Across the country, states are seeking to ban and eliminate access to abortion care. In New York, we are working to expand access to reproductive health care so that all people can get the care they need in our state. Ensuring that people have access to the full spectrum of quality reproductive health care – from contraception, to abortion, to prenatal and postpartum care – is critical for improving our health and providing people the ability to plan their futures and participate equally in our society.

Know Your Rights

When and why do people seek abortions?

Prohibiting abortion does not remove the need for abortion, it just exacerbates the economic divide between who can and cannot access care. 

The majority of abortions occur earlier in pregnancy. Roughly 98 percent of abortions take place before 20 weeks, and the vast majority (92 percent) occur within the first 13 weeks. 

Studies show that many of those who seek abortion care after 20 weeks wanted an earlier abortion but faced financial hurdles and legal barriers, including the need to travel for care. For others, new information such as a fetal diagnosis may arise later in pregnancy. And for still others, circumstances change and a wanted pregnancy becomes untenable, for example when a partner leaves or dies, a young child develops a serious illness, or someone in the family loses their job or health insurance. In all of these circumstances, the ability to access later care is essential. 

As soon as a person has the information they need and has decided to end a pregnancy, we should make sure they do not face barriers to abortion care.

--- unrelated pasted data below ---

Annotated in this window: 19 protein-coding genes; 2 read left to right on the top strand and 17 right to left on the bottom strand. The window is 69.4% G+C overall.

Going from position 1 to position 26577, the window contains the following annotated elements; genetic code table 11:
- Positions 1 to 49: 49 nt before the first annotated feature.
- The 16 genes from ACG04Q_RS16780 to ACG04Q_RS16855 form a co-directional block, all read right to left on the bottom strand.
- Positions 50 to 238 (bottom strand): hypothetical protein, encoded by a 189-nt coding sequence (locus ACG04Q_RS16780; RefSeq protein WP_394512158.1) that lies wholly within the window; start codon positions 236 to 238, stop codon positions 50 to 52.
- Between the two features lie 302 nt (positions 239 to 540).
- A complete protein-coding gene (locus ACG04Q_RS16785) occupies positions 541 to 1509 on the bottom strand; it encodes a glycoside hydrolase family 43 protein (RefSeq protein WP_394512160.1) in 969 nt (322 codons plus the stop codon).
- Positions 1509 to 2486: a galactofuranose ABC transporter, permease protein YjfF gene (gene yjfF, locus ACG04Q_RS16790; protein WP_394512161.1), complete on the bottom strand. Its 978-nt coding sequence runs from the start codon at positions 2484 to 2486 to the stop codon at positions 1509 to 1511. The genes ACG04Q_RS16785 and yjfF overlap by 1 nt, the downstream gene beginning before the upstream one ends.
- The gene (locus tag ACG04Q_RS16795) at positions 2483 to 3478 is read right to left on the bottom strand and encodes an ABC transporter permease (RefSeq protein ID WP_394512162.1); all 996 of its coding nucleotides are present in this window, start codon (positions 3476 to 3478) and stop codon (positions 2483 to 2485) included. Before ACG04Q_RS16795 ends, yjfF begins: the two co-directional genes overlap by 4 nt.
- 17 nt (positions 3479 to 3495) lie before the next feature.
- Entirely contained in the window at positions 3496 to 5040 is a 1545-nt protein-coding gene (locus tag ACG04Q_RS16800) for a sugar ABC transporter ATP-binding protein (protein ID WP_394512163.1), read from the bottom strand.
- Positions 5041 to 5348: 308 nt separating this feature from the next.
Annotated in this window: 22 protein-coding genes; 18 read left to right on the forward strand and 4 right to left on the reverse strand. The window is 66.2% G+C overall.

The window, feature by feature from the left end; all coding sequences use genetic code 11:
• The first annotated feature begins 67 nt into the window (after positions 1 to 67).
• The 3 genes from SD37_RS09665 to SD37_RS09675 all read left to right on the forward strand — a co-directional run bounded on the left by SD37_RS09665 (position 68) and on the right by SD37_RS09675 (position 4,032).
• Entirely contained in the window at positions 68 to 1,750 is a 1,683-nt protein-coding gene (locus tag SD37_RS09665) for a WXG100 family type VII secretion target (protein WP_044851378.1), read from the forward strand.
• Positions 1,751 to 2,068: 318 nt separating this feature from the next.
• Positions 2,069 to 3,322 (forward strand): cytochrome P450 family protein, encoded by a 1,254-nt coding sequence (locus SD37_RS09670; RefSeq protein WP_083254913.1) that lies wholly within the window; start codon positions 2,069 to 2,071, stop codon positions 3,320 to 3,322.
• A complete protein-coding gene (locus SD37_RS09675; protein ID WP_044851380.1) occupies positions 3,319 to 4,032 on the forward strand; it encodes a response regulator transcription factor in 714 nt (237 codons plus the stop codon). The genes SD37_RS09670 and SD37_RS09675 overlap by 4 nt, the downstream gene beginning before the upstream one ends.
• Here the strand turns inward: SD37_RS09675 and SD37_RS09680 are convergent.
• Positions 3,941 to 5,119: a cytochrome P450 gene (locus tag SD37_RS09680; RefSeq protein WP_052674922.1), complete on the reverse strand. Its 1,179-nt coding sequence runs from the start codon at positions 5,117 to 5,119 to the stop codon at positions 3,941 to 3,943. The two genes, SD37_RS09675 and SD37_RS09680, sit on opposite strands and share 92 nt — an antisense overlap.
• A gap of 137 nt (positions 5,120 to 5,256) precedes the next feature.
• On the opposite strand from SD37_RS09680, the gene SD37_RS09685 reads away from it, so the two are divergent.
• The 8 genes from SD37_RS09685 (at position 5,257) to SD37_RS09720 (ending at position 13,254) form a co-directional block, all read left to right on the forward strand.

Various methods of abortion are available depending upon the stage of pregnancy, the patient’s preferences, and other medical indications. Abortion care has low complication rates. Patients should talk to their providers about which type of abortion care is best for them. 

What are your rights to abortion in New York?

In June 2022, the Supreme Court issued a decision overturning Roe v. Wade. While this continues to impact people’s ability to access abortion care across the United States – half of states are poised to ban abortion completely – New York law contains protections to ensure access to care. 

Under New York law, health care practitioners may provide abortion care 24 weeks from the commencement of pregnancy; and after that point in cases where a patient’s health or life is at risk, or when the fetus is non-viable. 

Under New York law Doctors and Advanced Practice Clinicians (APCs) - such as Physician Assistants, Nurse Practitioners, and Licensed Midwives - can perform abortion care that is within their scope of practice. An extensive body of medical literature confirms the safety and efficacy of abortions provided by APCs.

Will medical information be kept confidential?

Medical care is typically confidential, and in addition, New York law specifically protects the medical records of abortion patients so you can trust that you are receiving confidential care. 

Is abortion covered under public and private insurance?

New York has broad coverage requirements for abortion care under both public and private health insurance. New York has long covered abortion under Medicaid, and lawmakers recently enacted a law that requires private insurance to cover abortion care without a copayment or a deductible. If a person does need financial support – either to pay for travel, a place to stay, or the care itself – they can contact a logistical support group, such as the Brigid Alliance, or an abortion fund such as the New York Abortion Access Fund. Oftentimes abortion providers will be able to help a patient work with these organizations as well. 

Can minors consent to abortion in New York?

A minor who can provide informed consent (i.e. they understand the risks and benefits of the care) can consent to confidential abortion care.

Things to know when seeking abortion care

Many patients want to understand what an abortion will feel like, what recovery will be like, and how much it will cost. Here are a few trusted sources that you can count on when researching abortion: 

WHO (World Health Organization)